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When I walked in the door for my first day as CEO of Cengage Group in the fall of 2012, I didn’t know what to expect. Immediately, it became clear that I was charged with leading an organization that had fundamentally lost its confidence in itself. The company lacked a shared mission that was connected to business outcomes, and as a result was incredibly risk averse. Most people had adopted a silo mentality. They had lost the belief that they could impact the bigger picture, so instead were trying to optimize their little piece of the puzzle. Without a shared goal, employees weren’t excited about diving into work on behalf of our customers.
I realized that the most critical thing I needed to do that first year was rebuild our culture and define our company mission. When people think about what it takes to transform a business, they jump to areas like strategy, resource allocation or technology … all of which are correct answers. Yet, what often gets overlooked is much more foundational — the importance of culture and building trust within an organization.
Making major changes to the culture and business direction requires asking employees to make a choice: Do they want to sign on to be part of this new journey, knowing there will be challenges?
Being daringly open with employees — exposing all the details and expectations for the business evolution — helps build trust. Trust, in turn, builds organizational confidence and productivity. If employees know their leaders will candidly share information about the company’s performance — without prompting — they will stop looking over their shoulders, waiting for the next “shoe to drop.” As a first step, CEOs must be transparent about what employees are signing up for.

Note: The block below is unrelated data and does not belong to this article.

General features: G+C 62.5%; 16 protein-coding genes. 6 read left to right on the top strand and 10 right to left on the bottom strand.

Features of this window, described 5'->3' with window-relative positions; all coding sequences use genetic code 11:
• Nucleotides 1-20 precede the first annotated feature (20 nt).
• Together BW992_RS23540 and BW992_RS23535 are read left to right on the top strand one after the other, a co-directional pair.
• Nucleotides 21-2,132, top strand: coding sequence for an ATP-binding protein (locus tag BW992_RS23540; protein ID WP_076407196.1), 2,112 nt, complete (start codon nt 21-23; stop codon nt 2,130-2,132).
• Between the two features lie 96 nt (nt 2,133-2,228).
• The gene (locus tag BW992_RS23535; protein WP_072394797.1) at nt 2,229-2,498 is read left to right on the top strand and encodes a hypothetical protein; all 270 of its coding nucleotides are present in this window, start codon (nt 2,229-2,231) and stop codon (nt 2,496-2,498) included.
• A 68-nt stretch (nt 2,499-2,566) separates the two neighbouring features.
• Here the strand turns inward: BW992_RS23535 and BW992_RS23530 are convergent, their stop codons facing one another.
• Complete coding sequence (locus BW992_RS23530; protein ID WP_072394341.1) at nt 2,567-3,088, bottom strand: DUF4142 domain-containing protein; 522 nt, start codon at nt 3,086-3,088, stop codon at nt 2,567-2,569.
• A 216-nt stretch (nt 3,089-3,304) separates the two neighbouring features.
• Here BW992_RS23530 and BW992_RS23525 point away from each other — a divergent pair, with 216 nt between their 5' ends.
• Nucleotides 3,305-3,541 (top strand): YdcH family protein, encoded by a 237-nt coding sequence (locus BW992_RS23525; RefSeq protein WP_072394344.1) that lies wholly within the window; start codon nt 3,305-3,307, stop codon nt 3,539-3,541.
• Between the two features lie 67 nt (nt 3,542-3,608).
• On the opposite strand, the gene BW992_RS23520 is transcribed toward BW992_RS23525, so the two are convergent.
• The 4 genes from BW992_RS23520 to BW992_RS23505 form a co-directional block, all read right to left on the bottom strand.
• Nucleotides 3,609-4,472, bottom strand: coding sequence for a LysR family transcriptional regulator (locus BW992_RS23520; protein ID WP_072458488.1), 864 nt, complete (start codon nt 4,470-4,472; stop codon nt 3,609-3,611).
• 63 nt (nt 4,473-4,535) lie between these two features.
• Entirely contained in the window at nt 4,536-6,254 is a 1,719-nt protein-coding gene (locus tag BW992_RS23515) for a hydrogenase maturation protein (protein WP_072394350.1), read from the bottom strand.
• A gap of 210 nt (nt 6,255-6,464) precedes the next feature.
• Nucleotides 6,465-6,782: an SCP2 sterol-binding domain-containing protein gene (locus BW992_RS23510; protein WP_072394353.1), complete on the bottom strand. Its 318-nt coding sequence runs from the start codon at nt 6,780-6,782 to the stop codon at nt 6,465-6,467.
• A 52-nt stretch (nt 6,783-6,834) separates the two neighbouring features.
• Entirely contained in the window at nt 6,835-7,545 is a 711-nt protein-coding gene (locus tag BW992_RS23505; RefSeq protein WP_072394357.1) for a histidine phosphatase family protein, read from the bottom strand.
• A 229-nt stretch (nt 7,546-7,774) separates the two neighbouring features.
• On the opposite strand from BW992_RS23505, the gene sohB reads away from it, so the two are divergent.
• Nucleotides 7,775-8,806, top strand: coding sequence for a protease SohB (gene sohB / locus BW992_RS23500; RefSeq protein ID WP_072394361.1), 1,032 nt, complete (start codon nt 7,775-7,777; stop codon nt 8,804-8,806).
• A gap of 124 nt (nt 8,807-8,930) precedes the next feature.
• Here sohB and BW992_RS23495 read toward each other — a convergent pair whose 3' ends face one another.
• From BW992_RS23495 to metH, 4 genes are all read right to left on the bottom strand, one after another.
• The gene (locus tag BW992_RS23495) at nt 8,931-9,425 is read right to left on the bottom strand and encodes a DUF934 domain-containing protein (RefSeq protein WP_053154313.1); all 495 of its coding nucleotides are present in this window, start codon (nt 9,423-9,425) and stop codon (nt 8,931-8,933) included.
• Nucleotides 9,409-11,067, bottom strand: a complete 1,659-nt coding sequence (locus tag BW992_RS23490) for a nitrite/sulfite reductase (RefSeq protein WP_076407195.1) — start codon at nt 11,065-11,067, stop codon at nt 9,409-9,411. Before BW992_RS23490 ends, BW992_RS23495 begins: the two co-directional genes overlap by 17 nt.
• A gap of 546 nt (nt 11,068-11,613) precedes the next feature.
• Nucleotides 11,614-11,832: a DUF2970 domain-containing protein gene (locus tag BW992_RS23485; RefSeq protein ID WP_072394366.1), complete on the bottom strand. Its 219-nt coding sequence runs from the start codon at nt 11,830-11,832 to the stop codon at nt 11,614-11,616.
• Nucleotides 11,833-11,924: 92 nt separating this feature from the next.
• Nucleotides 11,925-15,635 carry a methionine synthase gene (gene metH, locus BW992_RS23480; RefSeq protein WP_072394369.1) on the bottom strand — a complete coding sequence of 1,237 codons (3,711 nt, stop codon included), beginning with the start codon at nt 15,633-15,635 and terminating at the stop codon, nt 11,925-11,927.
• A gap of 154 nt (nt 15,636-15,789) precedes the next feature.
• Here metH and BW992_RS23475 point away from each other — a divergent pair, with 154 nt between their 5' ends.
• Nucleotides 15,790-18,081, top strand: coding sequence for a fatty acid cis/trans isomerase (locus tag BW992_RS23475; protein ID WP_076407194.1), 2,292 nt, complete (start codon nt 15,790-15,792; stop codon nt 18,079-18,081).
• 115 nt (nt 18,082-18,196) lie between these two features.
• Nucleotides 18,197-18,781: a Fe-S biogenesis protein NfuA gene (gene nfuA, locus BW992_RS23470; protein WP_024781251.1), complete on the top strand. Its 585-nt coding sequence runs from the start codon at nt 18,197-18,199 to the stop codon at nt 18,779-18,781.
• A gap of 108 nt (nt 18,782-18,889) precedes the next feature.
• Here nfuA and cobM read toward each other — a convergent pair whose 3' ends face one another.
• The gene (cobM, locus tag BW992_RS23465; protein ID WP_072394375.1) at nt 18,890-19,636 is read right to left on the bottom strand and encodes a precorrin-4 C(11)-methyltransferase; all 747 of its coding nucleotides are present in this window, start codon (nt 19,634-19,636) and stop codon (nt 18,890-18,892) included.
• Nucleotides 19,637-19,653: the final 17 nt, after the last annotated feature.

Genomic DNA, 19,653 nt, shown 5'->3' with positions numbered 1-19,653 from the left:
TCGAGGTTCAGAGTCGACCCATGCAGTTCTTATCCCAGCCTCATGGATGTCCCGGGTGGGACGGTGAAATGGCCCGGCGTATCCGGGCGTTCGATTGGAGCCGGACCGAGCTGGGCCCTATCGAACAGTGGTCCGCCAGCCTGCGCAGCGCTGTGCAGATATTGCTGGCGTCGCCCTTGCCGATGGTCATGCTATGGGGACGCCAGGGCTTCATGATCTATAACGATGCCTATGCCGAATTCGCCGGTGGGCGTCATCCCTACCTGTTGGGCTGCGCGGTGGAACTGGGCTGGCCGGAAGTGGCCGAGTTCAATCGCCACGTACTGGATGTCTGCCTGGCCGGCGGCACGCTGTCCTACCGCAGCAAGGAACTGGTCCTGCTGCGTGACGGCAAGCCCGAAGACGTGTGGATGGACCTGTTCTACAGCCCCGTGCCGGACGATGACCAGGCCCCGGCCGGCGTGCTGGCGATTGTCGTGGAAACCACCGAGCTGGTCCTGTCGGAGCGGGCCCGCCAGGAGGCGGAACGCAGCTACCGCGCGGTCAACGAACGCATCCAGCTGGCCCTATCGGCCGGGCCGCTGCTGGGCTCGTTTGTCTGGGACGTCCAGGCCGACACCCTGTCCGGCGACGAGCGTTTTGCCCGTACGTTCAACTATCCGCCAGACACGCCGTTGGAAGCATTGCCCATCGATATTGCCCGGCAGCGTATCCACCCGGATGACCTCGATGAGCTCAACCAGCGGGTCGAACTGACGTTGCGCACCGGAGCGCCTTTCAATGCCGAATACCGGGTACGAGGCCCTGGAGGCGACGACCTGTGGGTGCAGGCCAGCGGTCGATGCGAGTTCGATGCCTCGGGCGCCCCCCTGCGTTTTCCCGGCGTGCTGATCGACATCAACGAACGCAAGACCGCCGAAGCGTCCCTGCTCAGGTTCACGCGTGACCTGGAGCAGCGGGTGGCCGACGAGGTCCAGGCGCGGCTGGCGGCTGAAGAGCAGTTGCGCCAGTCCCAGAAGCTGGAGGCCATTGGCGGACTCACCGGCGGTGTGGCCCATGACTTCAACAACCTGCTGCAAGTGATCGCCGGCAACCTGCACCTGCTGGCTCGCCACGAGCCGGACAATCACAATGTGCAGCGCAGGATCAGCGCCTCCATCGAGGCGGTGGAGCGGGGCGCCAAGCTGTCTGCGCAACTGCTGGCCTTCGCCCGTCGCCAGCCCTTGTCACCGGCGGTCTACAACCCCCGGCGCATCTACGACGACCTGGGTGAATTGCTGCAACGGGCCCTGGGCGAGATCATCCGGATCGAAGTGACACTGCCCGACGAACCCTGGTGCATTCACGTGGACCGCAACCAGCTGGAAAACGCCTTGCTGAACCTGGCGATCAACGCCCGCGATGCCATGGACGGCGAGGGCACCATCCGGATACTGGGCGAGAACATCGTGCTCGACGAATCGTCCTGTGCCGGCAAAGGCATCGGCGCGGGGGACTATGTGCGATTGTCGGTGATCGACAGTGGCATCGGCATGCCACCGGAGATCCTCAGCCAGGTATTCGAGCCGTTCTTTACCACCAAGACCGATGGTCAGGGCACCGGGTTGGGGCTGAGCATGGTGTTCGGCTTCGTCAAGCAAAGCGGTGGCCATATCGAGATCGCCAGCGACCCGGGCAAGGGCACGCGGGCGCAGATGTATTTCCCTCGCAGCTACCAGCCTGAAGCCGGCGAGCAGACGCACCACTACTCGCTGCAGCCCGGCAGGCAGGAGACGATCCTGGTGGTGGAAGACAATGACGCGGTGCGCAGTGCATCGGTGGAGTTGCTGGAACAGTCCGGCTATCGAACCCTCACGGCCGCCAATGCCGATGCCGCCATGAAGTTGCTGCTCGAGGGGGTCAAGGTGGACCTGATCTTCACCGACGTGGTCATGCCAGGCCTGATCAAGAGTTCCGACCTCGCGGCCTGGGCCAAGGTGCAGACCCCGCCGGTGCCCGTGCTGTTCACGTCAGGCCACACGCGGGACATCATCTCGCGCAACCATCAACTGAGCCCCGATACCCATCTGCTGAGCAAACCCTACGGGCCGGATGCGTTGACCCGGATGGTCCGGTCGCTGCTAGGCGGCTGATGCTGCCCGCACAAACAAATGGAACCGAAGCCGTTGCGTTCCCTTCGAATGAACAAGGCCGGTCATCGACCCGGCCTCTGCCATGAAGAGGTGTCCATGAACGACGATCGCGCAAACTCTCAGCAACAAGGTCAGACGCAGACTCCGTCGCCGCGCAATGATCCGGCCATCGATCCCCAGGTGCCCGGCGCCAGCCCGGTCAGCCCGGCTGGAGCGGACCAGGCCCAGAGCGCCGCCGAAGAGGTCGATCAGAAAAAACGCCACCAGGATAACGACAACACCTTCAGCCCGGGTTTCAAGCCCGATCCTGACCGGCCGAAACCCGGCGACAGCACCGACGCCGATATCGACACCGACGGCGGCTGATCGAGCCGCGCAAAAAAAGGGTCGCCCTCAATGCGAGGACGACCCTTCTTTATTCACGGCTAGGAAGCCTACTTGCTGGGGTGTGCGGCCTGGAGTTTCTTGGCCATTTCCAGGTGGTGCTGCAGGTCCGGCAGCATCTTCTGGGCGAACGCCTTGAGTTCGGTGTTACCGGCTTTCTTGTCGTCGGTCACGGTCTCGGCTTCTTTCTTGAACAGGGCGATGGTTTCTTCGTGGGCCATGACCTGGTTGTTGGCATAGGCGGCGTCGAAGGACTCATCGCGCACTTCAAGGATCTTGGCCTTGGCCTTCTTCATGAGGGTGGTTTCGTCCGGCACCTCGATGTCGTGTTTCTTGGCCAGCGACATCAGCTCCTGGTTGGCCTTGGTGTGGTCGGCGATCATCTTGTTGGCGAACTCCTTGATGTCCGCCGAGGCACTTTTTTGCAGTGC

For leaders looking to revitalize their culture and transform their business, here are some tips from my ongoing journey to transform Cengage Group.
1. Respect the foundation that already exists
There are different approaches leaders can take when working to transform a business. Well-known innovators like Steve Jobs achieved success by defining their vision — the future state — and getting people chomping at the bit to be part of it. This top-down approach works but is more difficult for leaders who are inheriting a business with a long, rich history.